Opt-out movement in Ohio small but significant, say Miami researchers
Preliminary data from Evans/Saultz research. (Graphic courtesy of Michael Evans.)
Michael Evans and Andrew Saultz wanted to learn more about the national movement to opt out of standardized testing. They started with Ohio, discovering not widespread, but distinct pockets of dissent.
The scope of Ohio’s opt-out movement surprised the two researchers, both professors in Miami University’s College of Education, Health and Society. They found in preliminary data that the media portrait painted of the affluent suburbia parents leading the charge is not the case at all.
“Pockets of dissent are materializing in a wide range of districts — not only the affluent suburban or urban school districts as many believe,” Evans said.
Halfway into their research they discovered that 5 percent of the districts had a significant number of opt-outs. These districts represent typical Ohio communities. (See chart right.)
Evans and Saultz are now turning their attention to the rationale that informs a parent’s decision to opt out of having their children take the tests.
In Ohio there are two organizations that appear to be very influential: United Opt Out – Ohio, a progressive education group; and Ohioans Against the Common Core.
United Opt Out members believe testing is taking away time and resources from the arts and other forms of curriculum. They also are concerned about corporate influence on public education. Ohioans Against the Common Core dissenters hold the belief that the federal government wields too much control over local school districts.
”It’s a combination of strange bedfellows in terms of who is supporting the opt-out strategy,” Evans said.
Evans is an assistant professor of teacher education, educational leadership, and family studies & social work.
Evans part of Education Week webinar June 17
In a June 10 opinion article published in Education Week, Evans and Saultz argue education policymakers must listen to parents’ concerns. Rather than push them to the margins, they need to engage them.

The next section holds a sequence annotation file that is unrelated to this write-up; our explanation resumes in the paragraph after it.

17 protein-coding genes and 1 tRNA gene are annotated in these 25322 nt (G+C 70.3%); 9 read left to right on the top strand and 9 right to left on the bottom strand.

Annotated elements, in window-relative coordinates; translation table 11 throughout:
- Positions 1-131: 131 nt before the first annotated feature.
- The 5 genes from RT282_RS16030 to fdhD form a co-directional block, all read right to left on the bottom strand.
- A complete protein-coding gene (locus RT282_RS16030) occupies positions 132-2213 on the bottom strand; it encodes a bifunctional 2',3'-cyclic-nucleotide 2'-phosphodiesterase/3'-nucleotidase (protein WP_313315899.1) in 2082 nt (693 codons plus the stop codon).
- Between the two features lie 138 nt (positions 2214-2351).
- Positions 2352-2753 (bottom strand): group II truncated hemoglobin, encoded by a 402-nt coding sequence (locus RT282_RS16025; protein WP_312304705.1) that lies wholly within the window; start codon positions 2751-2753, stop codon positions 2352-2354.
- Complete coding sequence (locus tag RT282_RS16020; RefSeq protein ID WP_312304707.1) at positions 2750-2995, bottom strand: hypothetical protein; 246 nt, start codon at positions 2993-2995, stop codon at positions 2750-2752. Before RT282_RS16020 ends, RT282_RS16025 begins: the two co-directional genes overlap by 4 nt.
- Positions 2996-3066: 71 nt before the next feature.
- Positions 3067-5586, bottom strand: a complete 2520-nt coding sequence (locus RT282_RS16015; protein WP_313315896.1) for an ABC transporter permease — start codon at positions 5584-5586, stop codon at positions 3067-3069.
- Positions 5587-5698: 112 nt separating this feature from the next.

“These pockets of dissent are significant and may signal the beginning of a broader change movement in public education,” the two write in the editorial.
Evans will be among presenters in a live webinar for Education Week June 17. The webinar is free, but registration is required.
Their curiosity piqued, Evans and Saultz work to finish phase one and head into phase two of their research.
Q: What other surprises have you found in your research?
A: (Saultz) We were surprised that the opt-out movement is not spread evenly across the state. Some districts show a large number of opt-outs, while others show none at all. In addition, at this time the state is not tracking these numbers. We had to call each of the districts and ask them their numbers.
Q: Are there too many tests?
A: (Evans) While that question is not a part of our research, I can say that high-stakes testing has transformed the way many schools interact with students. I have visited several schools where administrators have data rooms with white sheets of butcher paper covering the walls listing all the students in the school. The lists are color-coded, highlighting the students who should pass and those who will struggle on the tests. Their goal is to target resources for those students who are on the bubble. The risk here is that the focus is being placed on a school’s overall score and not on the needs of individual students.
Saultz is an assistant professor in educational leadership.
A: (Saultz) No one knows what the breaking point is for too much testing. The No Child Left Behind Act focused on reading and math; critics wanted testing of science and social studies added. These additions make sense to address the concern about a narrowed curriculum but may have created new problems. Now there is Common Core and PARCC (Partnership for Assessment of Readiness for College and Careers), which have substantially increased the amount of time students spend taking tests. I think we are approaching that limit if we haven’t reached it already.
Q: Is this grassroots effort beginning to make an impact?
A: (Evans) In Ohio, the potential is there. In March, Ohio policymakers passed legislation that will protect opt-out students from some potential consequences of not taking the tests. We will have to wait and see if bigger issues like the adoption of the Common Core and the use of the PARCC assessments will be impacted.
Q: What are your next steps in the research?
A (Saultz) Once we finish the initial data collection, we want to visit school districts with high numbers of families opting out to learn what people are saying and how the school districts are or are not engaging families in the process.